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    Mo Yi is a highly respected and recognized photographic artist, whose works reflect his radical views. As early as the 1980s, he started doing street performances in Tianjin where he used to live. Mo Yi’s artworks have a “pop” look and are aesthetically pleasing, yet the stories behind are much deeper, more complicated and thought-provoking. 

    In his extremely well-known installation works of ceramic tile, Mo Yi digs out materials left behind from the Cultural Revolution. The background images of the works are pixilated – they are merely coloured tiles when viewed close to the works. However, when you take a step back, even those who are not familiar with Chinese political history will be able to recognize immediately the images of propaganda or photographs of significant events from the Cultural Revolution period. All the coloured squares are made with specially ordered ceramic tiles, imitating the once most commonly used material for political propaganda posters in rural China. On the tiles are small words from different extracts and quotes complementing each image, such as Mao’s famous sayings and the artist’s different versions of this sentence, or congratulatory messages to Mao and the Party that all students had to chant mandatorily. In between the tiles are red threads that creep out, a bit like grass growing in between floor tiles but stained in blood red, symbolizing the vitality of lives that try to survive in hard situations.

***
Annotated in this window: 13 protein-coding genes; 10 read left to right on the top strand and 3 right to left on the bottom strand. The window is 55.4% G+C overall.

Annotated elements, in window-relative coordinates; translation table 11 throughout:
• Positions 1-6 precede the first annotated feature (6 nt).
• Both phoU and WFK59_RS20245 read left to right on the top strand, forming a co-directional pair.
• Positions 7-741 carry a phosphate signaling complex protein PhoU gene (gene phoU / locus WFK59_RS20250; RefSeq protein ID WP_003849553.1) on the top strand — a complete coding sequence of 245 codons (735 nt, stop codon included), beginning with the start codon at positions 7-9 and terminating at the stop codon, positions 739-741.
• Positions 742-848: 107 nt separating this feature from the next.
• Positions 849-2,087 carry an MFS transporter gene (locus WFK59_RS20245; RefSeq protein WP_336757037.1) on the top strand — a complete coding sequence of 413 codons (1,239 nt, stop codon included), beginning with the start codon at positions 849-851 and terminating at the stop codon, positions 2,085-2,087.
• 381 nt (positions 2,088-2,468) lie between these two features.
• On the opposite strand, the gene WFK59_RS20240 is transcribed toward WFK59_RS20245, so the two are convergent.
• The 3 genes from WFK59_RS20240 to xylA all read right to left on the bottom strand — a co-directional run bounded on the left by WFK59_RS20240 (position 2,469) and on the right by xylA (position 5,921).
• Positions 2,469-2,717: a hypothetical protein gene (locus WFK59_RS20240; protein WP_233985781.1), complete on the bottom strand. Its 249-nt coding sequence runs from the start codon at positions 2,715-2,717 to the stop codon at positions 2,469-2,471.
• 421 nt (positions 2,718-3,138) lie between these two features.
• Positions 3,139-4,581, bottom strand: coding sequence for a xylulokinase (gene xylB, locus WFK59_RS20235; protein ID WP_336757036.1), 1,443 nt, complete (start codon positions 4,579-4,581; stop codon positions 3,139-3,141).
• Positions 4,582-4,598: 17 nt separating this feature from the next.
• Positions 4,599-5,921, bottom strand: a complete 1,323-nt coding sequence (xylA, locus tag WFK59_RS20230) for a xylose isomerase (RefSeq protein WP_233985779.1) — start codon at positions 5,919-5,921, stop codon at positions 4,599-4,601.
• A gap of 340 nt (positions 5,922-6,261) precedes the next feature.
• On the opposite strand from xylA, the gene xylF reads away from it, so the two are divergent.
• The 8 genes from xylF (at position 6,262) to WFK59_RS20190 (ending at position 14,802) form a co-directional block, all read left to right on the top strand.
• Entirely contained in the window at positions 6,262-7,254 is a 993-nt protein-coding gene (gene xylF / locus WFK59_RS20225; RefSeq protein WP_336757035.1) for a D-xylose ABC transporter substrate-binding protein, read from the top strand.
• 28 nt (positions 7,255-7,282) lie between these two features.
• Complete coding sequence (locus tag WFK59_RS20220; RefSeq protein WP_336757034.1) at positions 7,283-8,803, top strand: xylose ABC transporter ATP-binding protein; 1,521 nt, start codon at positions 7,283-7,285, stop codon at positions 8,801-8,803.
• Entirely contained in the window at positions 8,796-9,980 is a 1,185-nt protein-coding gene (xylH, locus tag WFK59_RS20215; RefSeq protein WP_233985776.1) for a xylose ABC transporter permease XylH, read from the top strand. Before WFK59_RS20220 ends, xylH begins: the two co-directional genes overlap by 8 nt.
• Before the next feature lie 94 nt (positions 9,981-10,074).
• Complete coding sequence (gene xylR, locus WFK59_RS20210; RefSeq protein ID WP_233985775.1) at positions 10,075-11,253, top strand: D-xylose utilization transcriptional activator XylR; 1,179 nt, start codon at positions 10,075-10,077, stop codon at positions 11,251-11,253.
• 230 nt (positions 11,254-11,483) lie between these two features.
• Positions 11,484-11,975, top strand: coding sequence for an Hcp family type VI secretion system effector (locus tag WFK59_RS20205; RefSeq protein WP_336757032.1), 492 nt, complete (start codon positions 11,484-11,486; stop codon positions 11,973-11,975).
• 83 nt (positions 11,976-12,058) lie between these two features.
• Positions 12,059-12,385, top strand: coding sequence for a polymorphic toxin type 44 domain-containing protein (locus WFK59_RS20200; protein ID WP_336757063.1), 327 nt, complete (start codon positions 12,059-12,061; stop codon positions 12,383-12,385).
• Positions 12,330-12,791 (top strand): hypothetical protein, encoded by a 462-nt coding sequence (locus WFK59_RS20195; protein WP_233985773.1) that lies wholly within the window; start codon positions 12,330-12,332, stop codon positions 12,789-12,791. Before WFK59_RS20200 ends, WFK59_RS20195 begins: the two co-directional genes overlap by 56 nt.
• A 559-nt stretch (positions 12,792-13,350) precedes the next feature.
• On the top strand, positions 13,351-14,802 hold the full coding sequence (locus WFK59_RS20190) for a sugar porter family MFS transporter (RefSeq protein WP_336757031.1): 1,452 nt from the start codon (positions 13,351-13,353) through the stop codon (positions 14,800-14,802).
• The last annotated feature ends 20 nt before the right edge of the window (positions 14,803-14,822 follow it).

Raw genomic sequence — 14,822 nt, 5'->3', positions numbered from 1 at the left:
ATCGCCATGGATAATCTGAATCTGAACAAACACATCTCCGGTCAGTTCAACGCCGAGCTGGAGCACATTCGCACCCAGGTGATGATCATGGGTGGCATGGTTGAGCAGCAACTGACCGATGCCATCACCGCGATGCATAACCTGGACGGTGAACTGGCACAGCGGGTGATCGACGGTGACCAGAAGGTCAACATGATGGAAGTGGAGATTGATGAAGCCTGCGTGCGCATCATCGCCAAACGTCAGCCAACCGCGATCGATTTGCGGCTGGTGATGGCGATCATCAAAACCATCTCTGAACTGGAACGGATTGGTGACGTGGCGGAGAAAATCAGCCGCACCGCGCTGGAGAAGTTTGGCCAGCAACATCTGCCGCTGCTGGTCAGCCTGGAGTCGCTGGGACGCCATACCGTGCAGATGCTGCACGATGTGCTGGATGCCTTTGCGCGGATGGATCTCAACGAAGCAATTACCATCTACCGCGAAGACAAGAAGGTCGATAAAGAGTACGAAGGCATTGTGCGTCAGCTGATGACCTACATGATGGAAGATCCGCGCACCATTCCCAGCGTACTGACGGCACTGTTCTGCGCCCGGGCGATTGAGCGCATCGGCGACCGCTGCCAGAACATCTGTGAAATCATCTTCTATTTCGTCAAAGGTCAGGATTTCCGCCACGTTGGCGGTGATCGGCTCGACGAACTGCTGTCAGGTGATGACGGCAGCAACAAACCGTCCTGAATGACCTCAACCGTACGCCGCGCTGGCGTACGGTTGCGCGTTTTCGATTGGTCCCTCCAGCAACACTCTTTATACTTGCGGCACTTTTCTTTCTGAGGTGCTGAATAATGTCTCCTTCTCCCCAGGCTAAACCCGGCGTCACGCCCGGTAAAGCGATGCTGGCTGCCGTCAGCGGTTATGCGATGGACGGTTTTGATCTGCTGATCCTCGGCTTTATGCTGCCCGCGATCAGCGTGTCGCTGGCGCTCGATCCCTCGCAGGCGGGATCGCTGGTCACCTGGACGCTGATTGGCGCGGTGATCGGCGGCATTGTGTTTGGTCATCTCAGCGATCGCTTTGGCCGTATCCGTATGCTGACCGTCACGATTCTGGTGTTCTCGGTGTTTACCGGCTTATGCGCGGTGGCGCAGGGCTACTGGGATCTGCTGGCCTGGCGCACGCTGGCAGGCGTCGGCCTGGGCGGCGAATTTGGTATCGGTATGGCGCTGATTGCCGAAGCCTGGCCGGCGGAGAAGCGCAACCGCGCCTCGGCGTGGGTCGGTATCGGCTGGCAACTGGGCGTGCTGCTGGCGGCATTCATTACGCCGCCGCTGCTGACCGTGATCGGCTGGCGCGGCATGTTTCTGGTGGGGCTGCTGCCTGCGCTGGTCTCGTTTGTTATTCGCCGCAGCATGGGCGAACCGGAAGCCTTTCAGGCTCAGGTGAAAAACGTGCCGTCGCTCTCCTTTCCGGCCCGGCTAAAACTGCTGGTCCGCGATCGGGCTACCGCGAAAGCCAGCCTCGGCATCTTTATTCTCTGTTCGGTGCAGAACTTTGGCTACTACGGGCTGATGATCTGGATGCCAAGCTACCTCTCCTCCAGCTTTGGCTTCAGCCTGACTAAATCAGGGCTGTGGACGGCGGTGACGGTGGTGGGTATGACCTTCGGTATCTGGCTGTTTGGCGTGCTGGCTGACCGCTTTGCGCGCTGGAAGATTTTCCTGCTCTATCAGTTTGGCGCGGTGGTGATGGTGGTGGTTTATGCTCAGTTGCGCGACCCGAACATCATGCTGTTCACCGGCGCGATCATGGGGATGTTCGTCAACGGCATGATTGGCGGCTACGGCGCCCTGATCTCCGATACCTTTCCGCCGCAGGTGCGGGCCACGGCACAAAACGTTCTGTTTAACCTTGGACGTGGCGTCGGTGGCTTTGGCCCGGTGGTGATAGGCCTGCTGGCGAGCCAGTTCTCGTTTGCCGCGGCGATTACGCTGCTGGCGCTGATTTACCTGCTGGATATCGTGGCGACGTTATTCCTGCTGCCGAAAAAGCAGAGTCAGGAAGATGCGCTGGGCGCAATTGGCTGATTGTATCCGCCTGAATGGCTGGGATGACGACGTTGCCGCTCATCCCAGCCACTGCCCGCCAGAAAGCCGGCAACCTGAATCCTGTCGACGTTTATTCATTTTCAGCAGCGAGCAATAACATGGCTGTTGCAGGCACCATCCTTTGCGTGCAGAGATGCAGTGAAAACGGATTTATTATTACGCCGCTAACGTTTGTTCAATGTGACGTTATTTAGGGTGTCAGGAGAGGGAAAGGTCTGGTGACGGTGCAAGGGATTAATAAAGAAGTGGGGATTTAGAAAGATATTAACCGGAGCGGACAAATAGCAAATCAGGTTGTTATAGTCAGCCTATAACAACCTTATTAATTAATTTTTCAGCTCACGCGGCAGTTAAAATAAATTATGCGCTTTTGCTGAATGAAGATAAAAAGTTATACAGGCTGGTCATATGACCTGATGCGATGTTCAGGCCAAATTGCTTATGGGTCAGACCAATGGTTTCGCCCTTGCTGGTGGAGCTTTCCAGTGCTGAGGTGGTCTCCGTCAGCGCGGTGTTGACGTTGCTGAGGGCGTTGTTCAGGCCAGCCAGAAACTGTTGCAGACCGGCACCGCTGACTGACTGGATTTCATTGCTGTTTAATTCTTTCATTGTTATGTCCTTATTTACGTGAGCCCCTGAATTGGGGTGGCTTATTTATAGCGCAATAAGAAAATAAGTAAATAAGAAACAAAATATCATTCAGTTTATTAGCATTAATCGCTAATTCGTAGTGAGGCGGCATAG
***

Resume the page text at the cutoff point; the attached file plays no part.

Mo Yi was born in Tibet in 1958. In 1998, he was featured in a documentary series produced by Japan’s NHK Broadcasting Corporation as one of the most important Chinese contemporary artists amongst Fang Lijun, Liu Wei and Zhang Yang (movie director). His works had been included in important exhibitions such as the Guangzhou International Photography Biennial, the Guangzhou Contemporary Art Triennial and the Daegu Photo Biennale, and in the collections of the Guangdong Art Museum, Guangzhou, China; the Sifang Art Museum, Nanjing, China; Houston Museum, USA; and the Chinese Image and Video Archive, Canada. He received the Gold Prize at the Pingyao International Photography Festival in 2008 and the Silver Prize at the Lianzhou International Photography Festival in 2006. He currently lives and works in Beijing.